I could hear the whispers and the metallic grating as I made my way down the terrace, through the gardens, to the dock and the waiting felucca.
The Nubian boatman was quiet throughout, as he rowed through the inky dark. It took only a few minutes before we were stopped by the sheer rock-face of Elaphantine Island. We looked for a friendly ledge I could latch on to, as I tried to disembark.
When I finally clambered ashore, I motioned him to wait until I returned. He stared back at me blankly. I had a split-second vision of trying to swim back to the hotel, but immediately drove the thought from my mind as I turned away and began to climb the rocks.
The ascent wasn’t difficult. There were lots of nooks and wedges. The rock-face was rough and though close to vertical, co-operated with my hiking boots. It was a moonlit night, with not a speck of cloud in sight.
I was guided by sounds coming from the top of the cliff. Though they weren’t as clear here as they were from the Old Cataract window.
I clawed to the top, and pulled myself over unceremoniously to firm, flat ground. Still on my hands and knees, I found myself peering at a dozen amazed workers -- tall, dark, handsome Nubian men --- bundled up in yards of white cotton from tip to toe, eyes glowing like diamonds. Huddled over a huge ditch, looking sinister in the glow of a series of tungsten lamps scattered around them.
I took advantage of their frozen state -- the apparition of a turbaned figure emerging from over the cliff-edge would’ve been truly stupifying, now that I think of it -- by waving my camera at them. It always works as the universal symbol of the tourist.
I mumbled a few broken words in pidgin Arabic, pointed to the Old Cataract, and somehow managed to establish my bona fides as a harmless but curious intruder.
They had a few questions of their own, before they answered mine. The archaelogists -- their bosses -- weren’t around yet; they came at 7:00 am, after a full night‘s digging had been accomplished.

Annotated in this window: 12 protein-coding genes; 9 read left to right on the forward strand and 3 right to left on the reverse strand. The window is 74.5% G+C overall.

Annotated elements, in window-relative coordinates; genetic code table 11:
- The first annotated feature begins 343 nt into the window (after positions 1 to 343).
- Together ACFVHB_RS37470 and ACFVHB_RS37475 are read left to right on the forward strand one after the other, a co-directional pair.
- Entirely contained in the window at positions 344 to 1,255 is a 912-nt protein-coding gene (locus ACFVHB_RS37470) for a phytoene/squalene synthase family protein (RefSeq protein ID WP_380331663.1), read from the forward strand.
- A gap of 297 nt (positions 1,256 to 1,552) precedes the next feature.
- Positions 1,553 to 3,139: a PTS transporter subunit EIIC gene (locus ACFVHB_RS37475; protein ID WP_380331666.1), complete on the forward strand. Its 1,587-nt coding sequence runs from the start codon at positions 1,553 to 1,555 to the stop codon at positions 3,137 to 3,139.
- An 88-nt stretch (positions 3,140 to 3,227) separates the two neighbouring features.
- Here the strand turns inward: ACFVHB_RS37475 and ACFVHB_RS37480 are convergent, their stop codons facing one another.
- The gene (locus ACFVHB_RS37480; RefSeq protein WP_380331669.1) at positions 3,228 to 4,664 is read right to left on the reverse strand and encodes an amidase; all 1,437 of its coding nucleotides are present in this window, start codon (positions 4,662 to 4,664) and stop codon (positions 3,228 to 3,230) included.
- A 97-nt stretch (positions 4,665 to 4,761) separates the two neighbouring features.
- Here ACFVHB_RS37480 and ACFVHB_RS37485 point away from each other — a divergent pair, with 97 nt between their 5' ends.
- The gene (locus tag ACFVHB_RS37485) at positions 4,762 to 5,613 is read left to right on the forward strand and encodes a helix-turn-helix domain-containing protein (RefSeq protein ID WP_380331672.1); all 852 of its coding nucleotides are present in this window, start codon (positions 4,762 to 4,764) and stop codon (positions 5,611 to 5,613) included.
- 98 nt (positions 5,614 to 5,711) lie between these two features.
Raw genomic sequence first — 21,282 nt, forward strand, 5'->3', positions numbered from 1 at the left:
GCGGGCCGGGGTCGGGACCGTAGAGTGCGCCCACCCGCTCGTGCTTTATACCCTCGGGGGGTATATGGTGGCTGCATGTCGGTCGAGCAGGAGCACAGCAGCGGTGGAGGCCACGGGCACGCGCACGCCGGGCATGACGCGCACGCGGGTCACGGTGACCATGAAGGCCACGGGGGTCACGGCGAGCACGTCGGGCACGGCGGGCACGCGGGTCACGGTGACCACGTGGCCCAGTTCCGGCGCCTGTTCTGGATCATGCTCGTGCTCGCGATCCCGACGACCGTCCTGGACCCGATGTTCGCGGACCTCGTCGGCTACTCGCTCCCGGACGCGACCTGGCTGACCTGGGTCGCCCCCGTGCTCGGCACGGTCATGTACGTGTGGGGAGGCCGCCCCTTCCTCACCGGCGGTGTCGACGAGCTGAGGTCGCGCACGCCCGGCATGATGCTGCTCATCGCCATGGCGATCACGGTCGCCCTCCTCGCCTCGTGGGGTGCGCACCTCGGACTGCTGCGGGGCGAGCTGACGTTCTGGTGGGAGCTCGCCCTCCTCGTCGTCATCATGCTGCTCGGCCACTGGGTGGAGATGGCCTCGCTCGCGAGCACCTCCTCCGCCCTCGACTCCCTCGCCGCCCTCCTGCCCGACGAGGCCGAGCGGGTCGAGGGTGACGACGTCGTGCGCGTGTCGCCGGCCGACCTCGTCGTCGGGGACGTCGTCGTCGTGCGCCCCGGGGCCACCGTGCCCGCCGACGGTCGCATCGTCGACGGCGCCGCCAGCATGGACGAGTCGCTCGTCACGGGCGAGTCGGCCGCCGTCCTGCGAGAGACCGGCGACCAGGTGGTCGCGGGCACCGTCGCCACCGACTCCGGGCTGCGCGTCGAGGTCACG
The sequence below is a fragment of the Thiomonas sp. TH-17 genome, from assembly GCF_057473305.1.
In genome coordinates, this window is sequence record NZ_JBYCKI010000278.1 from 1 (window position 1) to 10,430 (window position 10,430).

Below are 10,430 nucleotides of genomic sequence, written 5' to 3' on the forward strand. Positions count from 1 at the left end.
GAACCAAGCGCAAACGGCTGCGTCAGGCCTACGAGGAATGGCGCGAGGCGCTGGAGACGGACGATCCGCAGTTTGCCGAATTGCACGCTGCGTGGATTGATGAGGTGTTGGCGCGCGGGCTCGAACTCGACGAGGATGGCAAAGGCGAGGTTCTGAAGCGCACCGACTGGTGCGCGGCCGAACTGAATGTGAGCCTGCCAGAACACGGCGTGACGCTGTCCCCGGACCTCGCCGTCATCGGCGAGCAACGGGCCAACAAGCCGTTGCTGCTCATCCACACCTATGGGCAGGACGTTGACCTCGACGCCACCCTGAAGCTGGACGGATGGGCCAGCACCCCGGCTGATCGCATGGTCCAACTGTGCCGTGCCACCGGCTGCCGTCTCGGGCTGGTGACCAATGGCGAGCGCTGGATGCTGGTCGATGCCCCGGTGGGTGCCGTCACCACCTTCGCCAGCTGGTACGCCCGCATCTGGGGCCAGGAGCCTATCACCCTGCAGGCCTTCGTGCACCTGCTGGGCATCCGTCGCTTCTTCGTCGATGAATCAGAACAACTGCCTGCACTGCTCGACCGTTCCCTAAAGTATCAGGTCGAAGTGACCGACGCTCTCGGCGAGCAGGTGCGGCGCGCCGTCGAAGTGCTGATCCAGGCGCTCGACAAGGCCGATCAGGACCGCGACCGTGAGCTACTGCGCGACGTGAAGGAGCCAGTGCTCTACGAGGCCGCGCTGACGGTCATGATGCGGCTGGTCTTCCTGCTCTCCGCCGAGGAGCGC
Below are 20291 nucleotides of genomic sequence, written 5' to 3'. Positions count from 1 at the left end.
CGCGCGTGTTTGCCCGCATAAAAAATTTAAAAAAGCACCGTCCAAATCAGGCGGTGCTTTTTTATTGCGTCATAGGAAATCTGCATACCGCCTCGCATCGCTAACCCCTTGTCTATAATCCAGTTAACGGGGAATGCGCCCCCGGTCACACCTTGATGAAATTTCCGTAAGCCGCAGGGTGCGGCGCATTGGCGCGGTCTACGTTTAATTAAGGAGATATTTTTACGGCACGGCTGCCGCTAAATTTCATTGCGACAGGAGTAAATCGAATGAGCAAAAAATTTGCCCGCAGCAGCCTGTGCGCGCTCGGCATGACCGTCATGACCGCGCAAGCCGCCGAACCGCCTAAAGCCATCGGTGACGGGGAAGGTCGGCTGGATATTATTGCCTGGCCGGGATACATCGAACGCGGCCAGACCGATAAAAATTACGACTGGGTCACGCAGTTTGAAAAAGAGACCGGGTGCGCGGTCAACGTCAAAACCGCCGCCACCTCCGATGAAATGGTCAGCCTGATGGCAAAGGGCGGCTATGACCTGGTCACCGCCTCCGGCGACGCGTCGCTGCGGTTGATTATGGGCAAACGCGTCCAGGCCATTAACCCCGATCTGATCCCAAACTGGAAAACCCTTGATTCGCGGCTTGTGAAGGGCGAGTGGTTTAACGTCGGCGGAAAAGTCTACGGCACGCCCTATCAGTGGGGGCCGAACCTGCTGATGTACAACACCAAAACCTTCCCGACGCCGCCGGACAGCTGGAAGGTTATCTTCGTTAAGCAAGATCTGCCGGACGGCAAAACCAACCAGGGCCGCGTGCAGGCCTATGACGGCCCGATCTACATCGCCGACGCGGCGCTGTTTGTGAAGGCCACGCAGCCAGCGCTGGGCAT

“You must leave,” they implored, “before they arrive.”
I drifted around, marvelling at the artifacts lying outside the ditch in neat rows, awaiting inspection, cataloguing, and photographing by the sahibs.
I touched them, rubbing off the clay onto my fingers, musing how long it had been since human eyes had looked at them last. Perhaps 3000 years? Maybe 4000?
I sat down to rest and drink in the sight as a whole -- the workers’ emotions, their sounds, their laughter.
When I was ready to head back, they helped me over the edge, as I sought a foothold on the ledge below. And they stood over me as I made my way down to the felucca.
Amazing, but the boatman was still there with his boat, patient but still skeptical of what he had aided and abetted.
I waved a final shokran to the crowd high above, on the cliff’s edge. They waved back and yelled, “Afwan!” - You’re welcome!
Conversation about this article
1: Manjit Kaur (Maryland, U.S.A), July 12, 2012, 4:01 PM.
Marvelous story. Too short. Would like to read more details of what you found, what state were these objects, etc. Please tell us more!
2: Sangat Singh (Kuala Lumpur, Malaysia), July 12, 2012, 5:09 PM.
What an adventurous thirst for travel and the wide-eyed account of wonderlands. This is grist for a book on your travelogues. Judging from your frequent forays, might I suggest the title for the boo? 'If it's Tuesday it must be Timbuktu'. Or, perhaps name it 'Modern Udasis' in the by-lanes of the world. For us brittle in the bone, we require an arm-chair trip of 'Sher and little Sherni' and stay out of harm's way.